Originally used by British in Europe, Grumman F4F Wildcat remained one of the most useful US aircraft in the pacific region in World War 2. It was built by General Motors as a biplane-only design, which would explain the visual appearance of the stout fuselage (originally designed to carry two sets of wings and not one). Performance-wise, being a the compact design, the F4F was theoretically not able to match the speed and maneuverability of its Japanese counterpart, the “Zero”, but its ability to sustain damage and superior armament, ensured that it was not any easy thing to nail down. The talented pilots and tactics complimented its superiority.
There were a number of variants of F4F Wildcat. They were F4F-1/-2, F4F-3, F4F-3S, F4F-4, F4F-7, Martlet Mk.I, Martlet Mk.II and Martlet Mk.III. All versions used fuselage mounted, hand-cranked landing gear with a relatively narrow track. This may have caused few accidents because the landing gear was not fully locked into place.
In a U.S. Navy competition, the F4F-1’s unbuilt biplane design was beaten the monoplane Brewster F2A-1 “the Buffalo” design. This remodeled the Wildcat into the monoplane XF4F-2. Although the XF4F-2 was marginally faster, still the Buffalo was chosen for production. Grumman’s prototype was then rebuilt as the XF4F-3 with new wings and tail and a supercharged version of the Pratt & Whitney R-1830 “Twin Wasp” radial engine. France ordered the aircraft powered by Wright R-1820 “Cyclone 9” radial engines, but ultimately they went to the British Royal Navy, which named them “Martlet I”s since France fell before the actual delivery. Powered by four .50 caliber Browning machine guns, both British and US forces started using it in early 1940s.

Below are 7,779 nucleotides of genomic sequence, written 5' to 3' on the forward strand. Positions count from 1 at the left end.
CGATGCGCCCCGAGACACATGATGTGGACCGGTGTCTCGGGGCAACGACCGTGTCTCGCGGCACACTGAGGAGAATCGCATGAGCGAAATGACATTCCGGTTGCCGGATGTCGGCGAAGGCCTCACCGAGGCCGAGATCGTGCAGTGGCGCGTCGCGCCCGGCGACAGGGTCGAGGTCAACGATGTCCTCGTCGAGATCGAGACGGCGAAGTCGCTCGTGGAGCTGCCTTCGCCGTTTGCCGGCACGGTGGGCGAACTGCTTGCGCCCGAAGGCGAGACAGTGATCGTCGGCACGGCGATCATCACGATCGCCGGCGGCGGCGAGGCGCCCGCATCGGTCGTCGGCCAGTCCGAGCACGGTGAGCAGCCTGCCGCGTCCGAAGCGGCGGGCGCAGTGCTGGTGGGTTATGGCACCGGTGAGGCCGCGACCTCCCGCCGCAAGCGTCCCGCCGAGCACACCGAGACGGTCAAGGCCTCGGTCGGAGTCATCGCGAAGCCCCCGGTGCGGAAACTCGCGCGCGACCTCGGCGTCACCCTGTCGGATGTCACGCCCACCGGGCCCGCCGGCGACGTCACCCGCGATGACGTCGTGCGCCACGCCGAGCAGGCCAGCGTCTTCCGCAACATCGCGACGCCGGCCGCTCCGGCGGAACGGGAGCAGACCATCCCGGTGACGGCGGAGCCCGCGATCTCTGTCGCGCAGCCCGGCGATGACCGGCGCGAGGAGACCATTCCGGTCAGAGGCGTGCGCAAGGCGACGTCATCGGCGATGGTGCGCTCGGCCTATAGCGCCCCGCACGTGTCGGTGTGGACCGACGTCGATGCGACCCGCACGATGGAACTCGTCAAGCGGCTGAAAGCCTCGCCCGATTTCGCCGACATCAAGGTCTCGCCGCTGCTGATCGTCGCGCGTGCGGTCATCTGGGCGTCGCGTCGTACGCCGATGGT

The F4F resembled a barrel-shaped aircraft, with had angular wingtips, rudder and a narrow-track undercarriage. The F4F Wildcat’s armament consisted of armed with an array of 6 x 12.7mm machine guns and, coupled with speed, proved a highly respected aircraft to the Axis powers. When US got officially involved in WW2, the F4F Wildcat was the poster boy of many US Navy and Marine Corp groups of the armed forces. Only on the arrival of 1943’s F6F Hellcat made F4F Wildcat play second fiddle in US Carrier groups.
On 1 October 1941, the name “Wildcat” was officially adopted by the US Navy.
|Engine(s):||1x Pratt & Whitney R-1830-86 double-row radial engine, 1,200 hp (900 kW)|
|Wingspan:||38 ft 0 in (11.6 m)|
|Wing area:||260 ft² (24.2 m²)|
|Length:||28 ft 9 in (8.8 m)|
|Height:||9 ft 2.5 in (2.8 m)|
|Empty weight:||5,760 lb (2,610 kg)|
|Max weight:||7,950 lb (3,610 kg) (Takeoff)|
|Maximum Speed:||320 mph (290 knots, 515 km/h)|
|Range:||770 mi (670 nm, 1,240 km)|
|Service ceiling:||39,500 ft (12,000 m)|
|Rate of climb:||1,950 ft/min (9.9 m/s)|
|Armament:||Guns: 6 x 0.50 in (12.7 mm) M2 Browning machine guns, 240 rounds/gun
Bombs: 2 x 250 lb (114 kg) bombs and/or 2 x 58 gal. Droptanks